Wimbledon in 3D: 5 Things You Need to Know

Serena Williams - Wimbledon - on court playling - 2011
Leon Neal/AFP/Getty Images

The BBC serves up first live 3D coverage of event -- available in the U.S. on ESPN3D -- beginning Friday.

The venerable, tradition-laden Wimbledon Championships is making a leap into the future this year by opening up its marquee matches to 3D. Sony is joining forces with the All England Lawn Tennis Club, along with Wimbledon host broadcaster and U.K. rights holder BBC, to serve up live 3D coverage Friday through Sunday of the Wimbledon men's singles semifinals and finals and the ladies' singles finals.

"There will be strawberries and cream in 3D, and maybe the odd glass of Pimms,” chuckles Duncan Humphreys, creative director at U.K.-based Can Communicate, which has a three-year contract to produce the 3D transmission of Wimbledon on behalf of Sony. 

Here are five things you should know:

1. Wimbledon has always embraced the telly: This year's tournament marks the BBC's first live 3D broadcast to viewer's homes, but the famed tennis competition is no stranger to the latest technological innovations. Wimbledon was televised for the first time in 1937 -- well before most households had sets.  And more than four decades ago in 1967, the BBC’s coverage of Wimbledon included Britain’s first color broadcast.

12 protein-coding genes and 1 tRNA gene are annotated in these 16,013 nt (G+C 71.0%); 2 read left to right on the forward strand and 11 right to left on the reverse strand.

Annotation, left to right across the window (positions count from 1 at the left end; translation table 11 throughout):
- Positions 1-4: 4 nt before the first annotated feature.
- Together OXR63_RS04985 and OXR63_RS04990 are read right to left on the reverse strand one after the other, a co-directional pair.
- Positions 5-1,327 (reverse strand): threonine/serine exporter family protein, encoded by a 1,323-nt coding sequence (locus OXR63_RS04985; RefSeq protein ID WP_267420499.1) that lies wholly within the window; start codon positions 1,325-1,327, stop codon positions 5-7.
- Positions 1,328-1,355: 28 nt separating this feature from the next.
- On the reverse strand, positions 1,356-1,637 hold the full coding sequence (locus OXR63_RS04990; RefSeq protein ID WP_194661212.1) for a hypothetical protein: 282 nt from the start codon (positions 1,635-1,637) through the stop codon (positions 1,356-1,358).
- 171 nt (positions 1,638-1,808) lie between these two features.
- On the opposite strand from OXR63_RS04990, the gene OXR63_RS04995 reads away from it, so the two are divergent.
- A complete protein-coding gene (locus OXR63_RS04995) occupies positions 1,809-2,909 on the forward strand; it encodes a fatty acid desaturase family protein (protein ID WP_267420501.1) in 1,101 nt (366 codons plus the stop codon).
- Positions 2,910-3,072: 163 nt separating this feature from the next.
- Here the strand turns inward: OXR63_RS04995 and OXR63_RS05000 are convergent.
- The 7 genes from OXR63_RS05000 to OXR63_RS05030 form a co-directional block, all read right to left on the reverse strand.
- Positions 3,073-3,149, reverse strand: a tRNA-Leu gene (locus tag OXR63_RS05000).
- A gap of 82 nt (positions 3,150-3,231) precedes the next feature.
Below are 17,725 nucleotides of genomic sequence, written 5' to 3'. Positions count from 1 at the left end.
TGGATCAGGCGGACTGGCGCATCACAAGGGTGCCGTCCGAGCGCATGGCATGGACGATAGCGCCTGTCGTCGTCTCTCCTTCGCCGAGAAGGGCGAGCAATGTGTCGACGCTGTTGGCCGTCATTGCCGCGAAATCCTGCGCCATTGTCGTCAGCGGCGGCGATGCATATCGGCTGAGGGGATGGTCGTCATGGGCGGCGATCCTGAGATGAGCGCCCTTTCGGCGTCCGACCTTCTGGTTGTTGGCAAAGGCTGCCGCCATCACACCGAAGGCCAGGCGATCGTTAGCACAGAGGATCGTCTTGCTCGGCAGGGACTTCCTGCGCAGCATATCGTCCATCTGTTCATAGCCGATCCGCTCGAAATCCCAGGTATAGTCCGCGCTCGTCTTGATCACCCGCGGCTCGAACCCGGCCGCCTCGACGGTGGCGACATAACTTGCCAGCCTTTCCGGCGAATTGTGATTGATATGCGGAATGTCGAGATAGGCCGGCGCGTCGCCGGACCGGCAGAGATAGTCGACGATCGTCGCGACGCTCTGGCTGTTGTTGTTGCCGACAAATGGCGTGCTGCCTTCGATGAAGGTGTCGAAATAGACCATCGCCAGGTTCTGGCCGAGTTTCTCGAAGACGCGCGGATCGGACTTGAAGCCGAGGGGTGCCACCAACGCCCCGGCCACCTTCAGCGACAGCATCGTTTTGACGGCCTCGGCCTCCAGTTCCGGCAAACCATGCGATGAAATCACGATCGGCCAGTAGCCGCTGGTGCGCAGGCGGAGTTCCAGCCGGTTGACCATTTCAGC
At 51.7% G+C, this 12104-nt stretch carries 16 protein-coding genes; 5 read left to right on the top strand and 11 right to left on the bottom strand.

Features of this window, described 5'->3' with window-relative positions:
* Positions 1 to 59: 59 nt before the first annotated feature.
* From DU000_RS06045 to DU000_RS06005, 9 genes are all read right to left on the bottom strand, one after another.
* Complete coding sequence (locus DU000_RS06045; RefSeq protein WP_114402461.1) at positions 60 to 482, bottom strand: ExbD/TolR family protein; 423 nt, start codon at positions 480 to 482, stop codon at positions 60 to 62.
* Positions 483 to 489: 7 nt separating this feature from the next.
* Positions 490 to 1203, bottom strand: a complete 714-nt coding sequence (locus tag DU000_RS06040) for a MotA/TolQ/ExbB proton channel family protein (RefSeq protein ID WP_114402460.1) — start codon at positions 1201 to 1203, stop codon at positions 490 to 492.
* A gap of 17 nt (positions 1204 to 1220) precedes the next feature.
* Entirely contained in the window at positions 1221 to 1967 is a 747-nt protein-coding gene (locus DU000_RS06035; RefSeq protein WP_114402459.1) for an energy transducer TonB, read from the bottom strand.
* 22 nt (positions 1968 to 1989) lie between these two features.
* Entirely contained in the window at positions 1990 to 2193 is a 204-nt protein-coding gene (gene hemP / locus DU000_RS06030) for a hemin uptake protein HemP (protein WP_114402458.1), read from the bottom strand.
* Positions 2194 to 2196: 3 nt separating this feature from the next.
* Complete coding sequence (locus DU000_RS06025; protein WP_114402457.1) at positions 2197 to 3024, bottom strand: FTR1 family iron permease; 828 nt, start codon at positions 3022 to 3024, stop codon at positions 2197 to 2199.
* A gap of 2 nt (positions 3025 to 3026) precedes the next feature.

2. Wimbledon in 3D is not just for the British: The 3D feed will be available to 3DTV channels and digital cinema theaters around the world. While some new participants might still sign on before the weekend, a Sony spokesperson reported that as of Monday at least six broadcasters in six countries would carry the 3D feed. In addition, it will be fed to roughly 200 digital cinema theaters in 23 countries, including the U.S. ESPN3D will carry the 3DTV coverage in the U.S., while SuperVision Media is handing theatrical distribution.

3. Still, only early adopters are likely to be watching: In order to view the television broadcast in 3D, fans will need a 3D-capable TV set and 3D glasses. That makes it difficult to gauge how many viewers will actually see the broadcast in 3D. According to a recent report from Informa Telecoms and Media, fewer than half of the 11 million 3DTV-ready homes in the U.K. in will be active and regular users of 3DTV content by 2016. And that estimate is five years off, which suggests that active users who are currently tuning in to 3D broadcasts is dramatically smaller.

4. Soccer got there first: Many of the members of the Wimbledon 3D broadcast team were also involved in last year's 3D coverage of the FIFA World Cup in South Africa, which was shown in 3D digital cinemas and also by various broadcasters around the world. Sony and Can Communicate also contributed to that pioneering 3D broadcast event.

5. 3D viewers should be able to dispute the ref: At Wimbledon, there will be six 3D camera positions at Center Court. Additionally, the 3D broadcast technology technology for the tournament is very similar to that which was used for the FIFA World Cup, which also included Sony cameras, Element Technica 3D rigs, and Sony's 3D image processor. And NEP Visions' Gemini 1 & 2 3D broadcast trucks will be there on site to catch the action.